The most common cause of LBP is repetitive stress. This stress can take many forms, including poor posture, sustained positions (especially in poor posture), poor lifting technique or improper body mechanics, poor strength or flexibility (or both), and inadequate fitness. Other factors involved are the amount or frequency of lifting, type of job or recreation, smoking, and nutrition.

            Poor posture takes the spine out of its natural position and creates excessive bending of the spine, creating abnormal tension on one side and abnormal compression on the other. Eventually some part of the spine or its supportive musculature will begin to break down in response, creating pain in the back, and sometimes elsewhere as well. Sustained positions, even if in good posture, can create excessive strain on our muscles and joints. Virtually all of our tissues thrive on movement, to relieve tension, to promote circulation, and to create joint fluid movement; all helping to bring nutrition to our tissues and take waste products away.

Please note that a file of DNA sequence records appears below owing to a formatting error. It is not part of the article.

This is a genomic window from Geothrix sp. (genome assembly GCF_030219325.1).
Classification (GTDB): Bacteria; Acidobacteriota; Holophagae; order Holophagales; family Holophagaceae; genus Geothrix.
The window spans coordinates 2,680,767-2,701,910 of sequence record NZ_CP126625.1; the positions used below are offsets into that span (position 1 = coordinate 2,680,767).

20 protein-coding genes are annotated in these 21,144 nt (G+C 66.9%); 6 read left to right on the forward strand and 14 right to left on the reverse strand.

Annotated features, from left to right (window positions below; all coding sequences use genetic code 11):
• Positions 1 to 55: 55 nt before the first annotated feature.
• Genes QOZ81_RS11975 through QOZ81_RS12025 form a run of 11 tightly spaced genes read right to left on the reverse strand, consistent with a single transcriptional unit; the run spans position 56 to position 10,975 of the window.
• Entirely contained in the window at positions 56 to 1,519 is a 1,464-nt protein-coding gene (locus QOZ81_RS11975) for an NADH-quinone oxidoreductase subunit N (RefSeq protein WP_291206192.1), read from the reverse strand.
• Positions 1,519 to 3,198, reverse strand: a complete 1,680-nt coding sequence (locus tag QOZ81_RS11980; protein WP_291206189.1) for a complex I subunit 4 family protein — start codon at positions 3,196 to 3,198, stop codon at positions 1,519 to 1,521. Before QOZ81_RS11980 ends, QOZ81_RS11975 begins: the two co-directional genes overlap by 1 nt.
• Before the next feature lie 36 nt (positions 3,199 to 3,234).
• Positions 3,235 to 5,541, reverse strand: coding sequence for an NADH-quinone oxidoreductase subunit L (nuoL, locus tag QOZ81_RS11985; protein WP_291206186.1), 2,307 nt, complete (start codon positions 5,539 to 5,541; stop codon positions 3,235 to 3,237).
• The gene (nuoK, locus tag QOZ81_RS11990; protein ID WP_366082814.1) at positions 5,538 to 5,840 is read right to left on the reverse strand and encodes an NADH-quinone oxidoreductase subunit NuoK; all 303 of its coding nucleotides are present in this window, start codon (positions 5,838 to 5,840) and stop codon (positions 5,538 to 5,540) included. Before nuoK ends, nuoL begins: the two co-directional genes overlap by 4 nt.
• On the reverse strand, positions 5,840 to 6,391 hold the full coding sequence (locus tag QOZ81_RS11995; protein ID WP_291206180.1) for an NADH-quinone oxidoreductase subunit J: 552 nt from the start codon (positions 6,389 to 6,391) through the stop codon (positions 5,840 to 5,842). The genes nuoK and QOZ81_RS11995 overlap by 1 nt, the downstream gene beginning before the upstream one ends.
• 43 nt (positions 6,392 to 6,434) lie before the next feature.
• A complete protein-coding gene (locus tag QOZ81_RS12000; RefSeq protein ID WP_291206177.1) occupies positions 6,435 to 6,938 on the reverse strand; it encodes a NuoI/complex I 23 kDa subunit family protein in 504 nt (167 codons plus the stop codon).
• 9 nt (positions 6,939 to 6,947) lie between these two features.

How we move and how we lift can be a major cause of back pain. Lifting improperly puts too much stress on our spine, rather than in the joints and muscles of our arms and legs that were designed to carry the burden of lifting. Even bending over at the waist rather than bending our knees and hips creates a large amount of stress on our low back—made even worse if we add reaching, twisting, or lifting to that bend. If we have a job that includes heavy lifting, prolonged sitting, awkward body positions, or lots of repetition, we are set up to have higher risk of injury.

Back Pain: Why so common?

Meet today’s guest blogger:

Dave Rubsam, physical therapist certified in Astym treatment

Dave Rubsam, PT, OCS

Dave has been a physical therapist for over 20 years, having graduated from the University of Iowa in 1989 with his masters in physical therapy. He practices at Marion Physical Therapy in the Marion, Iowa area, and has worked in outpatient settings most of his career. Dave has been board certified as an orthopedic specialist since 2001, and has been certified in the Astym system since 2003, which he uses extensively in his practice.